As a divorce lawyer and divorce mediator, my divorce clients describe problems that led to the failure of their marriages. These problems seem to be universal. There might be anger and frustration about sharing household duties and creating income for the family that finally caused a breakdown. Some marital failures were a result of concrete problems relating to livelihoods and financial security. Other couples report problems associated with lack of time, diverging interests, in-laws, difficulty with children. Whatever the problems are, at the end of a marriage the spouses no longer want to live with each other.
We take our divorcing clients' problems seriously and respectfully. But when asked, most divorce lawyers and divorce mediators will tell you the same thing: In most cases, if their divorce clients had addressed their problems a year or two earlier with the proper help, their problems could have been resolved.
This vision has motivated many of us divorce attorneys and divorce mediators to begin working in the area of "marital mediation," in which we use mediation as a way to help married people improve their marriages and avoid divorce.
How can mediation help a marriage?
Here is a pattern that we often see divorcing clients complain about. The husband may be the primary bread-winner. The wife complains that he spends too much time outside the home and doesn't adequately participate in home life and with the children. The husband is under a lot of stress at work and is exhausted when he returns home. The wife is exhausted with child and home care, and may also be working outside of the home.
When people think of mediation, they think of "traditional" mediation. In this type of mediation, the mediator focuses on helping people come to an acceptable agreement, usually written. It is a solution-oriented process. The mediator focuses on resolvable issues where agreement can be reached. It is the type of mediation often used in workplaces and with divorcing couples. Because it is results-focused, the roots of the problem are not addressed. When used for divorce mediation, this can be appropriate because the couple has decided to end their marriage, and not deal with the reasons for the breakdown.
Another type of mediation is "transformative" mediation, which can be very helpful in ongoing marriages. Transformative mediation does not necessarily seek to resolve an immediate problem. It is a free-form process that does not immediately narrow its focus to try to seek solutions or agreements.
The transformative marital mediator helps guide the clients to talk and think deeply about issues that are troubling them about their marriage. These are often issues that the spouses cannot meaningfully talk about themselves because they are emotional issues. Talking about them always seems to be a replay of anger, and nothing seems to improve.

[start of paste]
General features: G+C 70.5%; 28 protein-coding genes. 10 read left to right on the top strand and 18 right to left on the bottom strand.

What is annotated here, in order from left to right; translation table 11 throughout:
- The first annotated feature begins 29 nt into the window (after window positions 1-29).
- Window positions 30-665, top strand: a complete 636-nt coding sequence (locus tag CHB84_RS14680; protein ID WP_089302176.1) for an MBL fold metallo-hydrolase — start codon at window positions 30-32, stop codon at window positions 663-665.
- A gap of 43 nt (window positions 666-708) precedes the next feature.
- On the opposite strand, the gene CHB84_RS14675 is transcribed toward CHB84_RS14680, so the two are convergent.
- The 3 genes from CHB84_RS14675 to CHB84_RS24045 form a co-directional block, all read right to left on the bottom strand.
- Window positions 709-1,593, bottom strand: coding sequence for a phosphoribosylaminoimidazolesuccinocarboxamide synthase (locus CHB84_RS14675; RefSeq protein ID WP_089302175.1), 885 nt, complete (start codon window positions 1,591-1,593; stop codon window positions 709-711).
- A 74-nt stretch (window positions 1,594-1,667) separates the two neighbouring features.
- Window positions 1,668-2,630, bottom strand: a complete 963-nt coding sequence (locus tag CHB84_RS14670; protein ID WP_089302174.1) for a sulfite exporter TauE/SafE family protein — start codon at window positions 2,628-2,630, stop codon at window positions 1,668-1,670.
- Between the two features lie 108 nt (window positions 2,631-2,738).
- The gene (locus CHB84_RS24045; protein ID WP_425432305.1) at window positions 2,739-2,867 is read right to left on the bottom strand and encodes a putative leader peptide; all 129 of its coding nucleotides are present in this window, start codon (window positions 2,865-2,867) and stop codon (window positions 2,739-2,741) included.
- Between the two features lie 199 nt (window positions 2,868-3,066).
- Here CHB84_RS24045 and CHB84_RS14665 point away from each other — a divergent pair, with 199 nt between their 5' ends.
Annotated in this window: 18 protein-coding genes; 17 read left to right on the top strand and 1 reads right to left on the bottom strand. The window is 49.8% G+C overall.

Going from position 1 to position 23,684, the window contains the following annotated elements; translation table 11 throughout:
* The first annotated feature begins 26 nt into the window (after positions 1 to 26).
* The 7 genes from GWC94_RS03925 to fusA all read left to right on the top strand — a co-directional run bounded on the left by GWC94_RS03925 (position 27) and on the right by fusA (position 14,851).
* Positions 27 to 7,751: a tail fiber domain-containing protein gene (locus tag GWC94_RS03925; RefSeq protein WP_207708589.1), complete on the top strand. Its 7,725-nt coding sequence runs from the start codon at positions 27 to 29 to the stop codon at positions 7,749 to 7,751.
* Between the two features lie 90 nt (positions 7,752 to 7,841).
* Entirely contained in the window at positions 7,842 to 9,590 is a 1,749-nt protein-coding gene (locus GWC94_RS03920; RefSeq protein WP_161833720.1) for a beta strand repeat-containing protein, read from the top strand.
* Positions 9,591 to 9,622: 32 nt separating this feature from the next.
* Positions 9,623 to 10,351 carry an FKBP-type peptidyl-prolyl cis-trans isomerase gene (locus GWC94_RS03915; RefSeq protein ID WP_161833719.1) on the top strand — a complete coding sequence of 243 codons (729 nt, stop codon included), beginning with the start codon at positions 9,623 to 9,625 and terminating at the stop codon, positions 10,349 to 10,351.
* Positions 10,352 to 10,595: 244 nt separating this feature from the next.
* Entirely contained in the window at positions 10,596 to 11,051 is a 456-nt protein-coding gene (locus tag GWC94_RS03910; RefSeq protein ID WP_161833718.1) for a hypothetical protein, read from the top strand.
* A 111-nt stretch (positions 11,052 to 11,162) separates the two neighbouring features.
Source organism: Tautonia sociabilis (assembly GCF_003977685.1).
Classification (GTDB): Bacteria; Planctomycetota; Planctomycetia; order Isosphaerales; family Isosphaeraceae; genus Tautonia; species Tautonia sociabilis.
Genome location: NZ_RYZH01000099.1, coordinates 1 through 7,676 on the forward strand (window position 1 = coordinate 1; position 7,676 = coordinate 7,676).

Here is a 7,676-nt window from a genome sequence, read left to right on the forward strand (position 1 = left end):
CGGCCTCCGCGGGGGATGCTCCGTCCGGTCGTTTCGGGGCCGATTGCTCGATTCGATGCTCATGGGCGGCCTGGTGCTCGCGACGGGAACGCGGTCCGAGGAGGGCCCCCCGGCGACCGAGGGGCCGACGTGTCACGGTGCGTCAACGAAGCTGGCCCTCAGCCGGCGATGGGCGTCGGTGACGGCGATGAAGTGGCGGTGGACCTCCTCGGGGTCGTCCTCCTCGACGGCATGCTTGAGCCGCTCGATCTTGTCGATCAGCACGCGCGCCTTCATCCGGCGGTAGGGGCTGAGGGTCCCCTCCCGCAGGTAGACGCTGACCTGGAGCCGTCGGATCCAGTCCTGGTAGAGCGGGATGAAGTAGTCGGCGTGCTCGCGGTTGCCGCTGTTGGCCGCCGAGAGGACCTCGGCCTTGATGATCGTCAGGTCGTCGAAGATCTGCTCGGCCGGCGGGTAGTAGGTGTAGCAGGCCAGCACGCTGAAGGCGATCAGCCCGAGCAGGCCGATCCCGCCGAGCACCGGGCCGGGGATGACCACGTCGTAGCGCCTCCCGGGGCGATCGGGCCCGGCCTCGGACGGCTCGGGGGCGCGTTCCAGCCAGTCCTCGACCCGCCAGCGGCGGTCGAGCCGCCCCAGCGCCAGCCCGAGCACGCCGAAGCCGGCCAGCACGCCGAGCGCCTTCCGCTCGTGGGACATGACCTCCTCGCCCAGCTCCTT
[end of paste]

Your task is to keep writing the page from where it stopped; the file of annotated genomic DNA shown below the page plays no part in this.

When spouses discuss difficult issues in front of a third-party neutral mediator, things are different. Just by having a third party present and listening, the parties are better able to express themselves without interruption and without argument. The mediator can guide the discussion to keep it respectful, open and on track. This process can help the clients clarify the nature of their problems and better understand and respect the views of their spouse. With understanding, a range of options for minimizing conflict becomes more apparent.
The mediator does not provide counseling or give advice, but the mediator does view the exchange and give feedback. This by itself is very helpful. The mediation can help eliminate patterns of conflict, reduce negative thoughts and reframe interpretations about motive.
The mediator can give the party feedback to their communications and whether there is miscommunication and lack of understanding. Part of the work of the mediator is to identify the underlying issues in the conflict or discussion. These may be issues that are not recognized by the spouses themselves, even in a long-term marriage. Having a third party identify issues makes it acceptable for the spouses to openly discuss the issues. The mediator can lead the spouses in a productive discussion and how it may relate to their marital conflict.
Transformative marital mediation can be seen as a place for full discussion, active listening, being receptive to the other party's point of view, and being heard, understood and acknowledged. When marriages do not work out, it is generally lack of acknowledgement and understanding between the parties that is the core of the failure. With an increased understanding from transformative mediation, spouses can begin to solve their problems, reduce their conflict and have a happier marriage.
If you would like to locate a marital mediator in your area, search "marital mediation" and your city or state, and you will find mediators who work in this area of practice near you.
© Copyright 2011 Laurie Israel.